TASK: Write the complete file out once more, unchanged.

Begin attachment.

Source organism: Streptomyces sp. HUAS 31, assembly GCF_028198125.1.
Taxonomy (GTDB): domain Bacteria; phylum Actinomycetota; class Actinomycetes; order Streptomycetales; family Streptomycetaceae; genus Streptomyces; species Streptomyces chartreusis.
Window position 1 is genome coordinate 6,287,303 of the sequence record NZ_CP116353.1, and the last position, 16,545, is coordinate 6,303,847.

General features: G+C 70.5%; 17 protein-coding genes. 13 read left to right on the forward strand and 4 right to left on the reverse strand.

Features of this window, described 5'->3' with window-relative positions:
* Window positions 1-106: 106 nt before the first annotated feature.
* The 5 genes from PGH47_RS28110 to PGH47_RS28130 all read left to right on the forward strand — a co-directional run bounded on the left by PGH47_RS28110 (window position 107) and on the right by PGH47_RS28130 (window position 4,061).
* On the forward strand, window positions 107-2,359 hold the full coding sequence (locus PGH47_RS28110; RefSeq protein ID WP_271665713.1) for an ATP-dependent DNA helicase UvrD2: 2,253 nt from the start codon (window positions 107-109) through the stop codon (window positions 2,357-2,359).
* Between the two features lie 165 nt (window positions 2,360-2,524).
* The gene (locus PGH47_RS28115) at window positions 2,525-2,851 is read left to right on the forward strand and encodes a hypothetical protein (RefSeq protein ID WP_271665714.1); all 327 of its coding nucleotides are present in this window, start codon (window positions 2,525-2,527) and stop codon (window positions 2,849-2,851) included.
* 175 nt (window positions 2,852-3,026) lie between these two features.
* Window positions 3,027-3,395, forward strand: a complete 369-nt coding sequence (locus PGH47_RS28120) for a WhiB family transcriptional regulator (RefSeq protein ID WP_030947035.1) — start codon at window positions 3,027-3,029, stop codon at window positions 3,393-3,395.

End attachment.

Source organism: Streptomyces sp. HUAS 31, assembly GCF_028198125.1.
Taxonomy (GTDB): domain Bacteria; phylum Actinomycetota; class Actinomycetes; order Streptomycetales; family Streptomycetaceae; genus Streptomyces; species Streptomyces chartreusis.
Window position 1 is genome coordinate 6,287,303 of the sequence record NZ_CP116353.1, and the last position, 16,545, is coordinate 6,303,847.

General features: G+C 70.5%; 17 protein-coding genes. 13 read left to right on the forward strand and 4 right to left on the reverse strand.

Features of this window, described 5'->3' with window-relative positions:
* Window positions 1-106: 106 nt before the first annotated feature.
* The 5 genes from PGH47_RS28110 to PGH47_RS28130 all read left to right on the forward strand — a co-directional run bounded on the left by PGH47_RS28110 (window position 107) and on the right by PGH47_RS28130 (window position 4,061).
* On the forward strand, window positions 107-2,359 hold the full coding sequence (locus PGH47_RS28110; RefSeq protein ID WP_271665713.1) for an ATP-dependent DNA helicase UvrD2: 2,253 nt from the start codon (window positions 107-109) through the stop codon (window positions 2,357-2,359).
* Between the two features lie 165 nt (window positions 2,360-2,524).
* The gene (locus PGH47_RS28115) at window positions 2,525-2,851 is read left to right on the forward strand and encodes a hypothetical protein (RefSeq protein ID WP_271665714.1); all 327 of its coding nucleotides are present in this window, start codon (window positions 2,525-2,527) and stop codon (window positions 2,849-2,851) included.
* 175 nt (window positions 2,852-3,026) lie between these two features.
* Window positions 3,027-3,395, forward strand: a complete 369-nt coding sequence (locus PGH47_RS28120) for a WhiB family transcriptional regulator (RefSeq protein ID WP_030947035.1) — start codon at window positions 3,027-3,029, stop codon at window positions 3,393-3,395.